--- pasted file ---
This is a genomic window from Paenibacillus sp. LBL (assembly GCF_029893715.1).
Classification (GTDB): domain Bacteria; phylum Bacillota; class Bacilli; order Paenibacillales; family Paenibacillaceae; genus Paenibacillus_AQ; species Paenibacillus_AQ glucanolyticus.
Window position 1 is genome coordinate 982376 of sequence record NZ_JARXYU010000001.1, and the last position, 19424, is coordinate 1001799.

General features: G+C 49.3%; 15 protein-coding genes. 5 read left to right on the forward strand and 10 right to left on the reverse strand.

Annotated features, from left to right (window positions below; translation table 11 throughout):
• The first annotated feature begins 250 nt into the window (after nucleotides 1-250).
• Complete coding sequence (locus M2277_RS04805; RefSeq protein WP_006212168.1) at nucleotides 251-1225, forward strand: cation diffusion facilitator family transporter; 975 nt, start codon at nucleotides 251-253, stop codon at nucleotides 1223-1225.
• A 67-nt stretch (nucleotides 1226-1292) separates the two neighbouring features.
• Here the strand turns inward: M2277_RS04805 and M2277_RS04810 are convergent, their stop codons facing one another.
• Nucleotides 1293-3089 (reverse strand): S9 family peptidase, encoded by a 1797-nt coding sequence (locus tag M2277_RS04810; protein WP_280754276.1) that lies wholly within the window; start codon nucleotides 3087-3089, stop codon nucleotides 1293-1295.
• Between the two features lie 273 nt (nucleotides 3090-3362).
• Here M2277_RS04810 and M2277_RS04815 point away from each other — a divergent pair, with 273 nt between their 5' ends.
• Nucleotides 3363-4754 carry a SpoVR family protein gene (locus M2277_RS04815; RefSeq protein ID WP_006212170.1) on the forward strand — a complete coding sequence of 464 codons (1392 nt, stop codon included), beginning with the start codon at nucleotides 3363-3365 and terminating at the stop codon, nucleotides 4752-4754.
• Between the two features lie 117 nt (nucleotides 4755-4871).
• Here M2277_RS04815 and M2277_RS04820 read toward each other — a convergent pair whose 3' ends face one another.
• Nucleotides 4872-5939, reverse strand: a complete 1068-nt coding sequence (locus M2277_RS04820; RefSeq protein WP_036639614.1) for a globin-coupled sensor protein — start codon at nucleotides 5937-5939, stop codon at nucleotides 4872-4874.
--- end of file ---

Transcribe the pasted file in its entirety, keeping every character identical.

This is a genomic window from Paenibacillus sp. LBL (assembly GCF_029893715.1).
Classification (GTDB): domain Bacteria; phylum Bacillota; class Bacilli; order Paenibacillales; family Paenibacillaceae; genus Paenibacillus_AQ; species Paenibacillus_AQ glucanolyticus.
Window position 1 is genome coordinate 982376 of sequence record NZ_JARXYU010000001.1, and the last position, 19424, is coordinate 1001799.

General features: G+C 49.3%; 15 protein-coding genes. 5 read left to right on the forward strand and 10 right to left on the reverse strand.

Annotated features, from left to right (window positions below; translation table 11 throughout):
• The first annotated feature begins 250 nt into the window (after nucleotides 1-250).
• Complete coding sequence (locus M2277_RS04805; RefSeq protein WP_006212168.1) at nucleotides 251-1225, forward strand: cation diffusion facilitator family transporter; 975 nt, start codon at nucleotides 251-253, stop codon at nucleotides 1223-1225.
• A 67-nt stretch (nucleotides 1226-1292) separates the two neighbouring features.
• Here the strand turns inward: M2277_RS04805 and M2277_RS04810 are convergent, their stop codons facing one another.
• Nucleotides 1293-3089 (reverse strand): S9 family peptidase, encoded by a 1797-nt coding sequence (locus tag M2277_RS04810; protein WP_280754276.1) that lies wholly within the window; start codon nucleotides 3087-3089, stop codon nucleotides 1293-1295.
• Between the two features lie 273 nt (nucleotides 3090-3362).
• Here M2277_RS04810 and M2277_RS04815 point away from each other — a divergent pair, with 273 nt between their 5' ends.
• Nucleotides 3363-4754 carry a SpoVR family protein gene (locus M2277_RS04815; RefSeq protein ID WP_006212170.1) on the forward strand — a complete coding sequence of 464 codons (1392 nt, stop codon included), beginning with the start codon at nucleotides 3363-3365 and terminating at the stop codon, nucleotides 4752-4754.
• Between the two features lie 117 nt (nucleotides 4755-4871).
• Here M2277_RS04815 and M2277_RS04820 read toward each other — a convergent pair whose 3' ends face one another.
• Nucleotides 4872-5939, reverse strand: a complete 1068-nt coding sequence (locus M2277_RS04820; RefSeq protein WP_036639614.1) for a globin-coupled sensor protein — start codon at nucleotides 5937-5939, stop codon at nucleotides 4872-4874.